We put endless efforts, energy and passion into our services here at the IRC in Atlanta to ensure the process of resettlement and integration is as smooth as possible for our refugee clients. But how do we succeed? One answer is to ask our clients. The IRC in Atlanta has always sought ways to hear our clients’ voices, through formal and informal channels. But last year we decided to go a step further and created our first ever Client Voices Council (CVC). The CVC has now become an institutionalized feedback loop, where we hear clients’ feedback and priorities, and then inform them of how that feedback fosters organizational change. 

Formally founded in July 2022, the CVC includes two groups comprised of 16 total members who represent the diverse body of IRC clients in terms of ethnicity, gender, parents and non-parents, youth, recently and non-recently arrived clients, English and non-English speakers, and especially clients that have had mixed—positive and negative—experiences with IRC services. So far, CVC members have committed approximately two hours each month at a stipend rate of $25 per hour. In addition, transportation and interpretation is provided as needed. The meetings are in-person and on weekends to accommodate CVC members’ work schedules.

The CVC was created with the well-defined purpose—shaped by findings from previous research and feedback with clients—of discussing clients’ satisfaction with IRC services, their ability to communicate with staff and ease of service navigation. For this reason, the CVC activity so far has focused on both hearing clients’ main concerns in relation to these topics and discussing their ideas on how they would like these concerns to be addressed. The feedback and proposals have been illuminating and helpful in addressing gaps in services and ineffective practices.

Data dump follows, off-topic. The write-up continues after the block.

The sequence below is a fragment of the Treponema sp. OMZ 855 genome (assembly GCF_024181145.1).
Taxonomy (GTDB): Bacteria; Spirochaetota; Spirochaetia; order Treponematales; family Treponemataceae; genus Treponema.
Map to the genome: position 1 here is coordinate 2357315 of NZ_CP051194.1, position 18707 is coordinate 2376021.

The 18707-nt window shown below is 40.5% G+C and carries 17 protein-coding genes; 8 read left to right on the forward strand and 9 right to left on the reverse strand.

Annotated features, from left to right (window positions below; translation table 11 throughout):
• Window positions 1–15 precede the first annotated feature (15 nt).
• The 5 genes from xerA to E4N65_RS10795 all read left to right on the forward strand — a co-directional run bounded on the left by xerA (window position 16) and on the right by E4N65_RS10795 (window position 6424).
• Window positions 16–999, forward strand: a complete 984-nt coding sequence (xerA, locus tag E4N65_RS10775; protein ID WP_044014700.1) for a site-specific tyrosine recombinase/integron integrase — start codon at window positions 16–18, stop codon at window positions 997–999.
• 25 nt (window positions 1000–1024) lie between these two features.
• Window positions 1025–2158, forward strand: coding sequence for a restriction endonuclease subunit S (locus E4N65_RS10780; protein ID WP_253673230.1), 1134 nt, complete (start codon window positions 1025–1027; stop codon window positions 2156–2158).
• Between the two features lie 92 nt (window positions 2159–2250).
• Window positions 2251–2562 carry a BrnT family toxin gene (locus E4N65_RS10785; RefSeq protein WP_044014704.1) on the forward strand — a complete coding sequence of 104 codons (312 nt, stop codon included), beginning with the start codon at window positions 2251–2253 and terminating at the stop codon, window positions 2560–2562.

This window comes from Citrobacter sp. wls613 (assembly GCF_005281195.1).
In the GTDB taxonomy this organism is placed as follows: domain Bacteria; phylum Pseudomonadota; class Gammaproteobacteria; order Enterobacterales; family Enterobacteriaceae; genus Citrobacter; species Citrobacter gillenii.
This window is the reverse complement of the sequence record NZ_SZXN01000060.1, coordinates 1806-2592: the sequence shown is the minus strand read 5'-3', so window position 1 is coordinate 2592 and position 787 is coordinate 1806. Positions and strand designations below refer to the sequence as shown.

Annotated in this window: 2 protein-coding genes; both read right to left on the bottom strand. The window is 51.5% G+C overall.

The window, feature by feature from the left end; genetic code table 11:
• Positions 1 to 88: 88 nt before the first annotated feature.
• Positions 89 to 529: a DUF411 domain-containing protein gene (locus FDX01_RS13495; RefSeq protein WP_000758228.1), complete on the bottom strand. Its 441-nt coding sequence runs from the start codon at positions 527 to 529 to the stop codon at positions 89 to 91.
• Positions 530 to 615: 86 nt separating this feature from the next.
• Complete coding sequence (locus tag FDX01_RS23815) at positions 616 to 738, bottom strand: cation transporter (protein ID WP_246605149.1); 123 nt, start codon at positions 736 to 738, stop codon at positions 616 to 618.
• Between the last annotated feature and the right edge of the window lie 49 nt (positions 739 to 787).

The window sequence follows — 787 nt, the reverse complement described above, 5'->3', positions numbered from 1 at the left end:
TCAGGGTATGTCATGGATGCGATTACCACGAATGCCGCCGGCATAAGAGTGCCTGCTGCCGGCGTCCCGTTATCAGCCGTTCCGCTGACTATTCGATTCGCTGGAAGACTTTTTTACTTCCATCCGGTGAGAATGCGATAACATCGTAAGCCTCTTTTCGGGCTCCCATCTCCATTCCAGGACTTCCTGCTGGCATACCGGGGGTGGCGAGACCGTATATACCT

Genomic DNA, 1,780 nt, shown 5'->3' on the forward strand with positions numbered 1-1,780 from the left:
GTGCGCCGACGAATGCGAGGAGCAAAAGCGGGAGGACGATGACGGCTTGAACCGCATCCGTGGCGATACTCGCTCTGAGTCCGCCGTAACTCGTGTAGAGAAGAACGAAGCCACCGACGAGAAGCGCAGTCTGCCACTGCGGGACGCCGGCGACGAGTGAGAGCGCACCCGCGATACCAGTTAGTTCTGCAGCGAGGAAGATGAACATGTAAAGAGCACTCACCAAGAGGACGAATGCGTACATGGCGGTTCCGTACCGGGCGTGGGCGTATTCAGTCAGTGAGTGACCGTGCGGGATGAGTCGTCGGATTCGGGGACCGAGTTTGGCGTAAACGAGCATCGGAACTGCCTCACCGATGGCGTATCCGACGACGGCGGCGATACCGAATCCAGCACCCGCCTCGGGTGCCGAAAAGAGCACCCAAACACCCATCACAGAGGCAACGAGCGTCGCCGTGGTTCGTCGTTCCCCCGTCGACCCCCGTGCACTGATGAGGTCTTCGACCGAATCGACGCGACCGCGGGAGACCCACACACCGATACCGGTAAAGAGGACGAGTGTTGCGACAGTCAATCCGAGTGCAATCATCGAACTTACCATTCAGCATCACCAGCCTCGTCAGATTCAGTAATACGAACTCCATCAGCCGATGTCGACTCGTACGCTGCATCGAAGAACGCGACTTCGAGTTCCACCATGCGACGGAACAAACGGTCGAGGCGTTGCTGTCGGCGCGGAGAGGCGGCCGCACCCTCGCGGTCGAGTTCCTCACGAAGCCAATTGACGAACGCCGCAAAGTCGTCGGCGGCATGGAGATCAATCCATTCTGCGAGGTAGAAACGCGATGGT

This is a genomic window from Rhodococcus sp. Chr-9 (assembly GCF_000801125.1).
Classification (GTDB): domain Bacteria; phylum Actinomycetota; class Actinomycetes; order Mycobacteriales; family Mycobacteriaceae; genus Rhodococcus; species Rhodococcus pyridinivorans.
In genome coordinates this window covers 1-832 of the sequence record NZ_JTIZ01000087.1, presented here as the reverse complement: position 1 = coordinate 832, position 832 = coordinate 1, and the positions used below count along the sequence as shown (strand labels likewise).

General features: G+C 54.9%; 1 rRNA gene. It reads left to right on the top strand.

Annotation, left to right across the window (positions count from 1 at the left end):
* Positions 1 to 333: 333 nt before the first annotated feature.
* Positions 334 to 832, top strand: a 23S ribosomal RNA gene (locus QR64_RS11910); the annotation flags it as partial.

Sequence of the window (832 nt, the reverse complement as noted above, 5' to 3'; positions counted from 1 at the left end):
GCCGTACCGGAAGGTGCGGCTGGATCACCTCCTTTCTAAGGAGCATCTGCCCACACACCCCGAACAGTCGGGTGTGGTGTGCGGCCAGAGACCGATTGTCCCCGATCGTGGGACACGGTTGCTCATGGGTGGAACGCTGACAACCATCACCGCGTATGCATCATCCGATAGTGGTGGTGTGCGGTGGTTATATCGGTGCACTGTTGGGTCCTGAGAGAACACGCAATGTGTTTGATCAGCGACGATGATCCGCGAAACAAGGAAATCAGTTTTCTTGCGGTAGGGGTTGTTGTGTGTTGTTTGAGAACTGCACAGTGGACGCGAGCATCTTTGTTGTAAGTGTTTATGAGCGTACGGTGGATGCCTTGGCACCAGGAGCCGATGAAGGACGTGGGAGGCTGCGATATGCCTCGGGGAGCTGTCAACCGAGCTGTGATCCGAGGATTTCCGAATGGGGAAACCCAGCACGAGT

I wanted to share my experience with IRC so I can help other newcomers and find solutions to problems.
—Faridullah, CVC member

CVC member Faridullah, originally from Afghanistan, has provided invaluable input regarding his experience of being resettled through the IRC in Atlanta. “Services were very good. IRC provided us with everything we needed. But communication was a problem. I was receiving everything, but no one contacted me to explain things, what was happening,” he shared. Faridullah also stressed the fact that “the Unites States was new to me, and I needed to learn lots of new things.” When asked why he decided to join the CVC, Faridullah didn’t hesitate: “I wanted to share my experience with IRC, and the issues I went through in my experience, so I can help other newcomers and find solutions to problems.”  

People who arrive from far away need help and I am very glad I can do something for them through the Council.
—Milad, CVC member

Milad, another CVC member originally from Iran, shares similar sentiments. Regarding the decision to be part of this group, he shared, “I have a lot of thoughts to bring to the table so I could share it with you and help the others. I thought it is going to be helpful for both clients and IRC. I want to share with IRC the idea that information for clients is very important. It can change the life of a client forever.” Milad added that “people who arrive from far away need help, and I am very glad I can do something for them through the Council.” Milad had mixed experiences with the IRC at the beginning. While IRC provided “a lot of support for him,” communication was “not always easy.” Milad firmly believes that being part of the CVC will make a positive change for other refugees arriving in Georgia.